Libertarians | New Hampshire Public Radio

Libertarians

Lauren Chooljian / NHPR

A federal judge has lowered the threshold for Libertarian party candidates to get on the November ballot in New Hampshire.

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Libertarians sued the governor and secretary of state on the grounds that the ballot access requirements were too burdensome during a time of coronavirus restrictions.

NHPR

 

New Hampshire will be getting millions of dollars more to combat the opioid epidemic, but two Libertarians running for New Hampshire governor say ... no thanks.

 

Candidates Aaron Day and Jilletta Jarvis oppose the federal money coming to the state from the federal government.

 

Plans are in the works for a new mosque in Keene. It’s a project of William Coley, a Muslim activist and former Libertarian vice-presidential candidate. He's currently based in Tennessee, but plans to move to Keene and open the mosque this fall.

A federal appeals court has upheld a 2014 New Hampshire law that puts limits on how long third parties have to collect the necessary signatures to petition their way onto a general election ballot.

The Libertarian Party of New Hampshire urged a three-judge panel in Boston to strike down the law, saying it could prevent third-party candidates from getting on the ballot.

The panel agreed Friday with a judge who found the law creates reasonable restrictions justified by the state's interest in requiring parties to demonstrate a sufficient level of support.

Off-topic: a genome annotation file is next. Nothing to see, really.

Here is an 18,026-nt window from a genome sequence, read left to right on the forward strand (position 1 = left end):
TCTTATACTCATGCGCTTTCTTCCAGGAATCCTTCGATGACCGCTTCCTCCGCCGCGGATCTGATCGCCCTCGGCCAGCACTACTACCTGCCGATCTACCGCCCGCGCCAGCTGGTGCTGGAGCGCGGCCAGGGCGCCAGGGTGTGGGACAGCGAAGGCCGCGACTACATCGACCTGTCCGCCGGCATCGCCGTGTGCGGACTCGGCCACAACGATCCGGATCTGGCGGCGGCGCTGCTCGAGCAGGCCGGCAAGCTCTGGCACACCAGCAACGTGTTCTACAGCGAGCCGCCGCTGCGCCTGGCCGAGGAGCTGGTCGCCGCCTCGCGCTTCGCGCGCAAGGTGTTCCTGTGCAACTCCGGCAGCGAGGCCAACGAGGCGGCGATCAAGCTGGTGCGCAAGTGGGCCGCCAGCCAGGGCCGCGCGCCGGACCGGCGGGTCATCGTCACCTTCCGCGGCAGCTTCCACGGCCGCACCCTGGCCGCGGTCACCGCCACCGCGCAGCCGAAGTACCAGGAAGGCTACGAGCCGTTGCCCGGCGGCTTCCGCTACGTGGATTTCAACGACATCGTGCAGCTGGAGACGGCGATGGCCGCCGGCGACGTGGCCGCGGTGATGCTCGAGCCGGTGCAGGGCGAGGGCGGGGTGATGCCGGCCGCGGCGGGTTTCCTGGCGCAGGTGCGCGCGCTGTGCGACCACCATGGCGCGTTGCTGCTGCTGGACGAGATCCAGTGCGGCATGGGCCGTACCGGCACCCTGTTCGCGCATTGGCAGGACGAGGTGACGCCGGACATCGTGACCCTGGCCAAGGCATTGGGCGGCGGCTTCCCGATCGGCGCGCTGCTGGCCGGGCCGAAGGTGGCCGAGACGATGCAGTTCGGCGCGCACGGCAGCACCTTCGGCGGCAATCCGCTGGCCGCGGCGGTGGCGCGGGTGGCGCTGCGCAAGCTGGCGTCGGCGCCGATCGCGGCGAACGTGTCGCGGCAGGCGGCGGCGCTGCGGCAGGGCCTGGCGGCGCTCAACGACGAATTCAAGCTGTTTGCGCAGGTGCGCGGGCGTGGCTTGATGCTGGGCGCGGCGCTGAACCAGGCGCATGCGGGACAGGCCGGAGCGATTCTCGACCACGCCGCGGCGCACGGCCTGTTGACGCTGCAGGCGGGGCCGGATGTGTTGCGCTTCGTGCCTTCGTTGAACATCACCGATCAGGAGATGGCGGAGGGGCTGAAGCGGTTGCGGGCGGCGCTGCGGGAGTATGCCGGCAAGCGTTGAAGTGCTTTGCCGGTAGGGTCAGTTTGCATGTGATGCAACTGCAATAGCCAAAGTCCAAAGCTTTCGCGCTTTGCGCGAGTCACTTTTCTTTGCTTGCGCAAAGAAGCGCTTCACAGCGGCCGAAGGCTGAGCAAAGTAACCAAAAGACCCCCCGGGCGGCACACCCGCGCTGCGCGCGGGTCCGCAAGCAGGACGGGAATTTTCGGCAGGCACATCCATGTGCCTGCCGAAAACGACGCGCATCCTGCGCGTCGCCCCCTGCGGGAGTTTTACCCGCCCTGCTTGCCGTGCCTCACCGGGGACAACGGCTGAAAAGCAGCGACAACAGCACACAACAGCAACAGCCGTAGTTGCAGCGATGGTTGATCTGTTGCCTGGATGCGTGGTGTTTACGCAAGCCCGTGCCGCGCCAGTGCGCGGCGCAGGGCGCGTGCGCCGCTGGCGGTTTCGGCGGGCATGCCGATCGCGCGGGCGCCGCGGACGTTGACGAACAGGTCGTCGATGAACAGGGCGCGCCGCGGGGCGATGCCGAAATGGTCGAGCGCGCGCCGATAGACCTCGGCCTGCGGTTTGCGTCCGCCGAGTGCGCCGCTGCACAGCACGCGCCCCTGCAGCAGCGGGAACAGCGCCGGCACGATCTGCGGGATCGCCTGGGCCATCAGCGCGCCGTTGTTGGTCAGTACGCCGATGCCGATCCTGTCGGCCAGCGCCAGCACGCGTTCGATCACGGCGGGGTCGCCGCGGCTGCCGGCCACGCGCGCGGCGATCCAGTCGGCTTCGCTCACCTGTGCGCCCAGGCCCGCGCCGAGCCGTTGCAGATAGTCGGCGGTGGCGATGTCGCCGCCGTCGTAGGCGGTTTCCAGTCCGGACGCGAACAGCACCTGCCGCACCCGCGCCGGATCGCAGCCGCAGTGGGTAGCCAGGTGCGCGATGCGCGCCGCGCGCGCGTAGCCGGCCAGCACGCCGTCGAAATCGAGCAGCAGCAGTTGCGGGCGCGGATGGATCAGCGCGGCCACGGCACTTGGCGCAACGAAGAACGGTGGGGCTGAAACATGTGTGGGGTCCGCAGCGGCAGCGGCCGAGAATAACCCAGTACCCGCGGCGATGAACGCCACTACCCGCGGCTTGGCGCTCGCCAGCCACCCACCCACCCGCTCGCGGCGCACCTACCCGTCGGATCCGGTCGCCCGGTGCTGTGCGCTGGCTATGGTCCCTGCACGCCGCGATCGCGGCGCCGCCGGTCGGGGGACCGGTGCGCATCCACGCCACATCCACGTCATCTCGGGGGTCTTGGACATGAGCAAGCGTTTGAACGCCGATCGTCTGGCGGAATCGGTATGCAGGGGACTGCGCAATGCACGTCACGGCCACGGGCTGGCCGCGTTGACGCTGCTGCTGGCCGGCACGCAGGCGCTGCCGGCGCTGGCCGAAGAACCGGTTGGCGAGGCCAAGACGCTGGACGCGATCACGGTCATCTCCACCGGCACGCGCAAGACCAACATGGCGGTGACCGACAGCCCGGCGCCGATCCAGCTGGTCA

Michael Brindley/NHPR

The annual event known as "PorcFest" is getting underway in northern New Hampshire.

The week-long Porcupine Freedom Festival aims to bring together supporters of the Free State Project, which aims to convince 20,000 people to move New Hampshire to push for smaller government and more libertarian policies.

Lead producer Kristin Weitzel says this year’s gathering will include discussions of government surveillance programs and medical marijuana, among many other topics.

Maureen O'Reilly beams with pride as she shows a visitor around Grafton, N.H., a town so small it doesn't even have a traffic light.

"Have a look at this," O'Reilly says, pointing to a postcard view of hilly rural New England. "How beautiful is this? It's really pretty in the fall, really, really pretty."

But behind the beautiful view, locals are dividing into opposing camps. About 50 Libertarians have moved into Grafton from around the country, splitting the town over their push to shrink its government.